A review that grew out of a presentation at the University of Chicago’s Darwin symposium, and which attempted to synthesize much of the content of the eco-evolutionary-dynamics field as it existed at the end of 2010.
Another case in point: The official journal of the is called Evolution and Human Behavior. It was formerly: Ethology and Sociobiology. We are not getting lessintelligent as a species, but that practical people are having more influence. Ishall not listen to arguments of "dumbing down" the science.
There are four modes of evolution– genetic drift: is the change in allele frequencies because of chance events (in small populations)., gene flow is the change in allele frequencies as genes move from one population to another.
Human evolution, like the evolution of any plant, animal, or single-celled organism, occurred within a branching tree of life in which all organisms are related to one another. Our understanding of the shape of the tree is informed by fossil evidence as well as by comparing DNA sequences of diverse living organisms. This poster illustrates those relationships, as well as discussing the evidence for ongoing human evolution, and the timeline of hominid evolution over the past 6 million years.
The John Templeton Foundation has awarded a major grant (£5.7m or $8m) to an international team of researchers from eight of the world’s leading universities to work on a three-year research program on the ‘Extended evolutionary synthesis’.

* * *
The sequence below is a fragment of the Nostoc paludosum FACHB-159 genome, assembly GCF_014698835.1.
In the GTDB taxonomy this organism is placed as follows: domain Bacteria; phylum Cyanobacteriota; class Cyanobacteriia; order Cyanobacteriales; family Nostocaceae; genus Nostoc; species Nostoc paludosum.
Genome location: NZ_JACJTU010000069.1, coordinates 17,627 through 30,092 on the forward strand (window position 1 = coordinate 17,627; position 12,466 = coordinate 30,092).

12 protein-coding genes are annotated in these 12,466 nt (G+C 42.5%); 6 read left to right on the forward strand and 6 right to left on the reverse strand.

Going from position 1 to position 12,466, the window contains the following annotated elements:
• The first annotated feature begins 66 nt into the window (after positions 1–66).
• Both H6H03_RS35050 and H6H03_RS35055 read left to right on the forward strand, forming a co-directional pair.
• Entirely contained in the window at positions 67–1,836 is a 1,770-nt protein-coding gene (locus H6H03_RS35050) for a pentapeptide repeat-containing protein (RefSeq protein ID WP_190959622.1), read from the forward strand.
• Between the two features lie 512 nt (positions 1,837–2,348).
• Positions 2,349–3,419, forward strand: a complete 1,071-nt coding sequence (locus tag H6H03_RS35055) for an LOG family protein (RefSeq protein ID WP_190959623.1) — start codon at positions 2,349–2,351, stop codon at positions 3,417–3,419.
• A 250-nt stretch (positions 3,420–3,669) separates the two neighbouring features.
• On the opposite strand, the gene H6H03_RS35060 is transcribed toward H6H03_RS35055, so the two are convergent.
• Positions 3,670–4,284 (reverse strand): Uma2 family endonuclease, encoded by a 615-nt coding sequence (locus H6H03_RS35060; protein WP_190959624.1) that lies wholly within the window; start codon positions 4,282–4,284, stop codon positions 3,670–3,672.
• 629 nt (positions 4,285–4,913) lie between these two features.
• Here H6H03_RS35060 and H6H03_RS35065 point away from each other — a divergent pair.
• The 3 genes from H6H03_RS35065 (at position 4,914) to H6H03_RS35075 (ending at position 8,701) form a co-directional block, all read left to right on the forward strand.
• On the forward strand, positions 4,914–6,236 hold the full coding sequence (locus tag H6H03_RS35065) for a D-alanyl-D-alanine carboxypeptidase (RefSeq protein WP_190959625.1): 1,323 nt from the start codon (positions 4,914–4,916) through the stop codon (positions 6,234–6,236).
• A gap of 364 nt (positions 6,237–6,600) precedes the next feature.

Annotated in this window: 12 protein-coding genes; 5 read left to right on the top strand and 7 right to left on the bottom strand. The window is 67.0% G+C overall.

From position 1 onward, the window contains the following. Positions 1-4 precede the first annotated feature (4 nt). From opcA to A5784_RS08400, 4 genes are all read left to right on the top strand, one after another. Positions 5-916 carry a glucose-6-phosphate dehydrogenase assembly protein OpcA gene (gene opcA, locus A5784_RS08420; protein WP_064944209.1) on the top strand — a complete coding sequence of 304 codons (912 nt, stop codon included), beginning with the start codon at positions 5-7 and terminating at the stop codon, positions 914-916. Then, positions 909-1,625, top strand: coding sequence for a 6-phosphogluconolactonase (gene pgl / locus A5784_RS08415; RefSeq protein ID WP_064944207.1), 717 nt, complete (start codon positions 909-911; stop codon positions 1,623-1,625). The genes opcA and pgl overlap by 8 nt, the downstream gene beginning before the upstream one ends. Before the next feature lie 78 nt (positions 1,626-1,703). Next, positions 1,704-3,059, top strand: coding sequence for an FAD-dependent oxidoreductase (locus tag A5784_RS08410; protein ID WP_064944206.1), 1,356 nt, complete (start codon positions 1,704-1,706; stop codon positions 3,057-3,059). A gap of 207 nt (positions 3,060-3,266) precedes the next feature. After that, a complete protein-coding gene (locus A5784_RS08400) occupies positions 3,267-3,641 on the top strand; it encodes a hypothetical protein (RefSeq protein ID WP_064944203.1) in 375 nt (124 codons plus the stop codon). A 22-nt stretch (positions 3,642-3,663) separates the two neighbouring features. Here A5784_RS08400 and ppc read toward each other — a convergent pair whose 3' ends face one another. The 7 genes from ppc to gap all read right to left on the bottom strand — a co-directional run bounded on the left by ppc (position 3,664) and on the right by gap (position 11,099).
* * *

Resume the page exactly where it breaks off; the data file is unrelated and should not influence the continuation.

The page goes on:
The effect of ecological change on evolution has been a standard scientific theme for many years, but the reverse—how evolutionary dynamics affect ecological traits such as population growth rate—has only recently begun to take hold with the increasing realization that evolution can occur over ecological time scales. This newly highlighted causal direction and the feedback loop that is then implied—eco-evolutionary dynamics—has invigorated both ecologists and evolutionists and is contributing toward blurring the distinction between them. The logic of the eco-evolutionary-dynamics movement and the resulting research program is as follows. First, many studies have shown that ecological change affects evolution; indeed, natural selection is where ecology and evolution meet, and observations of this process are observations of “evolution in action.” Second, evolution can be fast, since by definition observations of evolution in action are of very fast evolution. Third, the reverse is also possible: evolutionary dynamics can affect ecology—because evolution can be so fast, ecological time and evolutionary time can be commensurate. Indeed, natural selection and population dynamics are both affected by births and deaths of individuals so are tightly related. Fourth, the view of evolution as ponderous and frequently unidirectional is now replaced with a new view: episodes of one-way directional evolutionary selection are interspersed with episodes of stasis or even episodes of selection in the other direction, giving a dynamic interplay between evolution and ecology over real time—the eco-evolutionary feedback. Fifth, there are few empirical examples, however, of evolutionary dynamics affecting ecological dynamics. Those that do exist are either laboratory experiments with small, often even micro-organisms, or field observations of long-term processes. In particular, almost no field-experimental demonstrations of eco-evolutionary dynamics have been successfully carried out so far, yet only they can settle the question of whether the evolution-to-ecology pathway is frequent and strong enough to be important in nature. A current top research priority is performing multigenerational field experiments on eco-evolutionary dynamics. I thank Jonathan Losos and David Reznick for comments on aspects of this article, and the US National Science Foundation for support.